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Feb. 12, 2007

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Estimated read time: 2-3 minutes

This archived news story is available only for your personal, non-commercial use. Information in the story may be outdated or superseded by additional information. Reading or replaying the story in its archived form does not constitute a republication of the story.

I knew something was wrong when I heard the abrupt and sudden chatter on the police monitor. KSL-TV's voice monitors were loud last Monday night, echoing all the way over to my seat in the radio section of the newsroom. I have been on the staff here since Nov. 27, 2006, recruited from Richmond, Va. where a shooting here, a killing there is part of the warp and woof of that market. Salt Lake is the most civilized city I have lived or worked in; the reasons are best left for another blog. I was dispatched immediately last Monday to the LDS hospital, high up on a hill in the northern part of this city; to the south, I could see the circling planes and choppers...sharks reconnitering the trouble below, a random, mad shooting at Trolley Square, a quaint, landmark mall right in the heart of town. Six people killed, including the 18-year-old, Sulejman Talovic who opened fire, blowing away people like toothpicks. It was a day of contrasts I will never see again. A few hours earlier, I covered a news conference with LDS Bishop Chris Williams, whose pregrant wife and two of his kids were killed on Feb. 9, 2007 by a drunk 17-year-old driver, identified as Cameron White. Williams was all forgiveness before our microphones and cameras, telling reporters that his wife of 18 years would want him to forgive. It was like listening to Coretta Scott King moments after her husband was murdered on April 4, 1968. She was bereft of anger and hate. Williams was no different last Monday; he seemed almost robotic in his recitation of forgiveness. But it seemed real, althought his emotions were so tightly controlled. But the projected tenderness of forgiveness preached by Williams is in jarring contrast to the utter depravity of the shootings at Trolley Square after 7:00 p.m. The shift from the sublime into the depths of human despair was too much. Let's reach back to Joseph Conrad's "Heart of Darkness." In each of us, there exists two emotional templates of greatness and darkness. Tom Callan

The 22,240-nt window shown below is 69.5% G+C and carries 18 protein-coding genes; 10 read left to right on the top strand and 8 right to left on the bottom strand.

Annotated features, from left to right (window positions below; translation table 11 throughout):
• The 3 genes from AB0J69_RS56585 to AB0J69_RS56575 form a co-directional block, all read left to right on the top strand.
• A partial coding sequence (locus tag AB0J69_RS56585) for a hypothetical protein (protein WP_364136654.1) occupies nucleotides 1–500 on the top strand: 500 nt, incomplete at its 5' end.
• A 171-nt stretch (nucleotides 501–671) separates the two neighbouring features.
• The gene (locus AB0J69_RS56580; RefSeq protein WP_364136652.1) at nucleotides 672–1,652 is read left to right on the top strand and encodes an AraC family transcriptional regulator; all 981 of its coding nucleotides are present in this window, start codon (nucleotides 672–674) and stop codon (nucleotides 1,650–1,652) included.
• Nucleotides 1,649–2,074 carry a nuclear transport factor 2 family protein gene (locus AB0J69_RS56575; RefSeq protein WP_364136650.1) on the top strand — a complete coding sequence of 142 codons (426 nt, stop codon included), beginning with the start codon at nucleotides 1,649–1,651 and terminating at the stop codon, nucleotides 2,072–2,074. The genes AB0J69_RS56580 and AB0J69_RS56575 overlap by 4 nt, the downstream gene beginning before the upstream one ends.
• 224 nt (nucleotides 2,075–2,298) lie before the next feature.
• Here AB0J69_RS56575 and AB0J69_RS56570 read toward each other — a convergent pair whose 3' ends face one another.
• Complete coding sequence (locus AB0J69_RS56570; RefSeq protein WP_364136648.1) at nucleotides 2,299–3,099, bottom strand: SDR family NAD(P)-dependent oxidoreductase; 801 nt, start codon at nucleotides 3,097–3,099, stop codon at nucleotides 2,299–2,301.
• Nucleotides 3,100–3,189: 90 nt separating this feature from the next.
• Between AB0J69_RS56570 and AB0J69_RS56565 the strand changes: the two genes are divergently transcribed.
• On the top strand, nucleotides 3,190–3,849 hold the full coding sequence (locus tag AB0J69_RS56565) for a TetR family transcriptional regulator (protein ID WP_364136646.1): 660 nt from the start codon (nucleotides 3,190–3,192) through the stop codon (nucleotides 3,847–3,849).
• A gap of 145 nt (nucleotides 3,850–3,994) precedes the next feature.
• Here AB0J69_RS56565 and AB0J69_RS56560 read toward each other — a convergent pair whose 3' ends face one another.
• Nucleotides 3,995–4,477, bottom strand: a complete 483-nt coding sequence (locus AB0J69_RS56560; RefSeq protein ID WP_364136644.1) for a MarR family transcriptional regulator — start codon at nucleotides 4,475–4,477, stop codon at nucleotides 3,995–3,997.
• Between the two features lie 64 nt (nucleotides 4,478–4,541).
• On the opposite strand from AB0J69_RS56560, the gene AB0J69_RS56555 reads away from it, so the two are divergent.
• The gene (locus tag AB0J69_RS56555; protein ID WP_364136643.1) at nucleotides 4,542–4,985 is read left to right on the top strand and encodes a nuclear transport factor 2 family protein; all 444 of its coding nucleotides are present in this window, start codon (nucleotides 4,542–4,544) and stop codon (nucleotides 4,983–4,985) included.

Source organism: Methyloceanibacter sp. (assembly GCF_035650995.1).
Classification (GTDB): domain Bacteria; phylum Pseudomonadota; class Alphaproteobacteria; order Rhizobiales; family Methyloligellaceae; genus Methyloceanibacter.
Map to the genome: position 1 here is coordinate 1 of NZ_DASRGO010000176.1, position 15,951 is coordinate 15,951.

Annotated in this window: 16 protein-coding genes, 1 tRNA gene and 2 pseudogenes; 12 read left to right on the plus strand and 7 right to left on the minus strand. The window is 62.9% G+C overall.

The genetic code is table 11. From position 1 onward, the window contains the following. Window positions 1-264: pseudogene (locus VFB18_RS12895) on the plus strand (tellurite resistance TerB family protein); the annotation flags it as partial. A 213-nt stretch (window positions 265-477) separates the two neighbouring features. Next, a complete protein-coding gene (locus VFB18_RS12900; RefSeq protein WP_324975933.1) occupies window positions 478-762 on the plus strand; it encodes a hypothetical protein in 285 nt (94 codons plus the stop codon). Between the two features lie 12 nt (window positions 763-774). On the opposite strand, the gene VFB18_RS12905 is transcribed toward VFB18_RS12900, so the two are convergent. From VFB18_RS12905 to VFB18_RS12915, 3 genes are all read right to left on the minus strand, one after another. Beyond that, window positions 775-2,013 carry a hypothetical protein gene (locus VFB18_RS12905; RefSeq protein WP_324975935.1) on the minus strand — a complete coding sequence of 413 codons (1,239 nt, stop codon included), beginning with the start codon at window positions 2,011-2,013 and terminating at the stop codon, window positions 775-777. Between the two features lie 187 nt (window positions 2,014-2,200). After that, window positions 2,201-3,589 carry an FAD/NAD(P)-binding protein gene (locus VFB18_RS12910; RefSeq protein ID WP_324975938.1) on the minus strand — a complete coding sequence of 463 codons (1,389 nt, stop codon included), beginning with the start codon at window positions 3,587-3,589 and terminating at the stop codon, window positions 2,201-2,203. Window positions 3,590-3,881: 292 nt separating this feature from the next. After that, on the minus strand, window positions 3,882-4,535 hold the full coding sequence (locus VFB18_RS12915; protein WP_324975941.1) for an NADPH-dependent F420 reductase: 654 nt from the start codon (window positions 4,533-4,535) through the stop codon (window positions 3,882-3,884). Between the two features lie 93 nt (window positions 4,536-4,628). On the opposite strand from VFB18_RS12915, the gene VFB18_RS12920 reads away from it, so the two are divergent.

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Tom Callan


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